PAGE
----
One positive thing going for Griner is that, in a May 3 report by ESPN, the United States has reclassified her as wrongfully detained in Russia. This change in official designation means that the U.S. government will not need to wait for Griner’s case to play out through the Russian legal system and, instead, can seek to actively negotiate for her return. This also means that Griner’s WNBA colleagues and supporters can now bring as much attention to her case as they wish, which has been playing out recently.

On Saturday, June 4, Boston Celtics players, in a practice session in San Francisco, California — a day after defeating the Golden State Warriors in the first game of the National Basketball Association (NBA) finals — were seen wearing shirts printed with “We Are BG (Brittney Griner).”

“The shirts are super important, not only because they show our support for our sister that’s wrongfully detained over in Russia, Brittney Griner,” Celtics power forward Grant Williams said. “We just wanted to show that togetherness and love that we have throughout, not only in the NBA, but also in the WNBA. She’s been a vital part of the WNBA for years past, college, and in the amount of impact she’s had on young female athletes.”

Former Syracuse basketball star Carmelo Anthony, who plays for the Los Angeles Lakers, also released a video on Thursday, June 2, through his Twitter account, offering support to Griner and calling for her return to the United States.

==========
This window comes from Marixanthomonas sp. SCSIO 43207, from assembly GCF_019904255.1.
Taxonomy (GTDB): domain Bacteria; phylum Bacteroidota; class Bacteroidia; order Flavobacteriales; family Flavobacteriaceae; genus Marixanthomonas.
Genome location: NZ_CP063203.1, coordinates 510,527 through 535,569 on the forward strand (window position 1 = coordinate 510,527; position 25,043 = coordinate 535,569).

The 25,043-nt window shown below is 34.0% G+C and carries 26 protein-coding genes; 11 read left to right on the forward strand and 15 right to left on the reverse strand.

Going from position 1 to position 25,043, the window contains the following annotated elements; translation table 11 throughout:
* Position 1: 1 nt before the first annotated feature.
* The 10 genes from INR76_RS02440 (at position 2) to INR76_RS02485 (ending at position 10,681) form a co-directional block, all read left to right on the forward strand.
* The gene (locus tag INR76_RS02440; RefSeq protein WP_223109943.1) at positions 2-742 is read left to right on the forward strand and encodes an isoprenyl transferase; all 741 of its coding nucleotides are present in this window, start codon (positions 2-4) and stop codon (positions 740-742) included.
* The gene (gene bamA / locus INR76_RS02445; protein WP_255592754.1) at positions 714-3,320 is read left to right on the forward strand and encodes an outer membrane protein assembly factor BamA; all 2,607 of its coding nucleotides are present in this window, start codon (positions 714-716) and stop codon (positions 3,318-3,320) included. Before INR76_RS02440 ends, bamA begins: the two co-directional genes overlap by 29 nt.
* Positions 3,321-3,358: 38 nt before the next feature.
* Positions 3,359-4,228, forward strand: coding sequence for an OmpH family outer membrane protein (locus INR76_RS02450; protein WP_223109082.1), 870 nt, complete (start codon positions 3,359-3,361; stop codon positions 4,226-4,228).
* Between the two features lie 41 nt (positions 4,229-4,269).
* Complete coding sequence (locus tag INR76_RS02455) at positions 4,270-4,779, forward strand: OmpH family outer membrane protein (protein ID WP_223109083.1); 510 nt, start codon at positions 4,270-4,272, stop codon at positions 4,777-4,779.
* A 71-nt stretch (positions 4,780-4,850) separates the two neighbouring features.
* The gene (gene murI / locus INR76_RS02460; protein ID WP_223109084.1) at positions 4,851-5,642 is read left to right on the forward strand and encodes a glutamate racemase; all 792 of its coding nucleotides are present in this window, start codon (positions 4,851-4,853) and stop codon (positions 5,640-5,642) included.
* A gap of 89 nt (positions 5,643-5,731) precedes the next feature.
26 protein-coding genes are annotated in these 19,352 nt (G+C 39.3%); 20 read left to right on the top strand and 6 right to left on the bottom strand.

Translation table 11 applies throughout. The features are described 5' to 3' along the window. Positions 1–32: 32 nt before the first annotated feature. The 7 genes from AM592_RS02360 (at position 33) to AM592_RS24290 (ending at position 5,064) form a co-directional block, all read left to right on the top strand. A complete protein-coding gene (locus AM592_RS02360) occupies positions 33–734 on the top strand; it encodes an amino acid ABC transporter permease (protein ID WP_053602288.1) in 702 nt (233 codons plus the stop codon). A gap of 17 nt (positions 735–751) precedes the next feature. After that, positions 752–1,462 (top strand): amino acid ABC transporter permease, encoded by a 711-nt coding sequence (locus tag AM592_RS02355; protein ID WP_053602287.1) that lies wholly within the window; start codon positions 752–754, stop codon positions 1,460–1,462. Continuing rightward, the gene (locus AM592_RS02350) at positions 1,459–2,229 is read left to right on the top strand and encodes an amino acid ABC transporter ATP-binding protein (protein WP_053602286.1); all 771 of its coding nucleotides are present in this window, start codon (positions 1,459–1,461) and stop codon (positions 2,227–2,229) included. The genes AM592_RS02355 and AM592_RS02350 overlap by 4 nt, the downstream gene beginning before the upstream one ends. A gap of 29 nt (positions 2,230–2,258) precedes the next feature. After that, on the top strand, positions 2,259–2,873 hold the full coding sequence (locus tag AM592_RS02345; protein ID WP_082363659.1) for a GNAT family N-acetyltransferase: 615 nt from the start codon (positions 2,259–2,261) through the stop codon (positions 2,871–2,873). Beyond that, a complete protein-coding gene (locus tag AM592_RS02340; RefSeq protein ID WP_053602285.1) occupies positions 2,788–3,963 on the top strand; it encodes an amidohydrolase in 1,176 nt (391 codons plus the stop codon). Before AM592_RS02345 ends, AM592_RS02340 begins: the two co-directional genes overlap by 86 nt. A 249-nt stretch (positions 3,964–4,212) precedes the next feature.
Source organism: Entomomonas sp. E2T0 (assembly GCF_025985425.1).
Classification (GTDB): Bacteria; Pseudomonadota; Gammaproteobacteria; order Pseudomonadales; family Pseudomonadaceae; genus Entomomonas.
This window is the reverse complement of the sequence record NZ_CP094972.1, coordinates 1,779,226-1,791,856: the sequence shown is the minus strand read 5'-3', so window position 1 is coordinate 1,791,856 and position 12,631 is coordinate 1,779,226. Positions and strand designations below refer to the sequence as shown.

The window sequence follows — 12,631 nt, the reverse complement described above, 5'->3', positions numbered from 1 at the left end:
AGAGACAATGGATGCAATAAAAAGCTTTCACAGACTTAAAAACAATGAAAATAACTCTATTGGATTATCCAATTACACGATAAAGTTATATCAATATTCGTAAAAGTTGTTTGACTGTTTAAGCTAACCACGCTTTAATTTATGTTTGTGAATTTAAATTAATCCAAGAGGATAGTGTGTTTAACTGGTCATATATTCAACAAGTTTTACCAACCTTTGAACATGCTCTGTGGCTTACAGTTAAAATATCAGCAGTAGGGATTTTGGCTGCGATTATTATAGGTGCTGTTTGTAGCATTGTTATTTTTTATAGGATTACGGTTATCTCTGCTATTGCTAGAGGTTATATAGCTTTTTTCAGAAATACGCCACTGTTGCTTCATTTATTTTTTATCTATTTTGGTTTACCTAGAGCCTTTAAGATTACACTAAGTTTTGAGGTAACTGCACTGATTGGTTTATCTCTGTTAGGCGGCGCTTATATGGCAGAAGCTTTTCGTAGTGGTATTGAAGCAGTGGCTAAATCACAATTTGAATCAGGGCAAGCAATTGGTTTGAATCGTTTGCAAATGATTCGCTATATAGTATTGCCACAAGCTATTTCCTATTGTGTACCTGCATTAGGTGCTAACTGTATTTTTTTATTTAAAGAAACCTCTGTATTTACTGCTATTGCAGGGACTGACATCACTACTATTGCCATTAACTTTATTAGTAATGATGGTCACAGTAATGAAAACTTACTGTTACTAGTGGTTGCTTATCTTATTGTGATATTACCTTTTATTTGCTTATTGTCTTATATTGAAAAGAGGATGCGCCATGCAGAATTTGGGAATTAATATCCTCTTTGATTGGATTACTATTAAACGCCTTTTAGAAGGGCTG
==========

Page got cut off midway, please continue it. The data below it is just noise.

“Hi, I’m Carmelo Anthony. I want to take this time to bring up our friend Brittney Griner. One hundred five days. It’s been 105 days since Brittney Griner has been wrongfully detained in Russia. She is a WNBA player, an Olympian, a teammate, a sister, a daughter and a wife. She is a human, and she needs to come home,” Anthony said.

Anthony and the Boston Celtics are only the latest in a growing list to have added their voice to the clamor to bring home Griner and to publicly show their support. Griner has also recently been able to receive emails from other WNBA players and send out replies in return. It has not been easy, however: The emails are printed out and delivered sporadically in bunches to Griner by her lawyer after they are vetted by Russian officials. Griner doesn’t have access to an email account; she is either made to write a reply on paper or verbally dictate her response.

Still, being able to communicate to the outside world, especially with her friends — even in a limited way — is at least a small win that has perhaps given Brittney Griner a semblance of normalcy despite the harrowing ordeal she finds herself in. And her loved ones can only hope that she finds her way home soon.

“Please know that you are loved by so many people,” Debbie Jackson, her high school coach, says in the interview with ESPN. “You’ve always had a true resolve and grit to get to the finish line. Know that you are going to get to the finish line in this trial, this ordeal that you are going through.”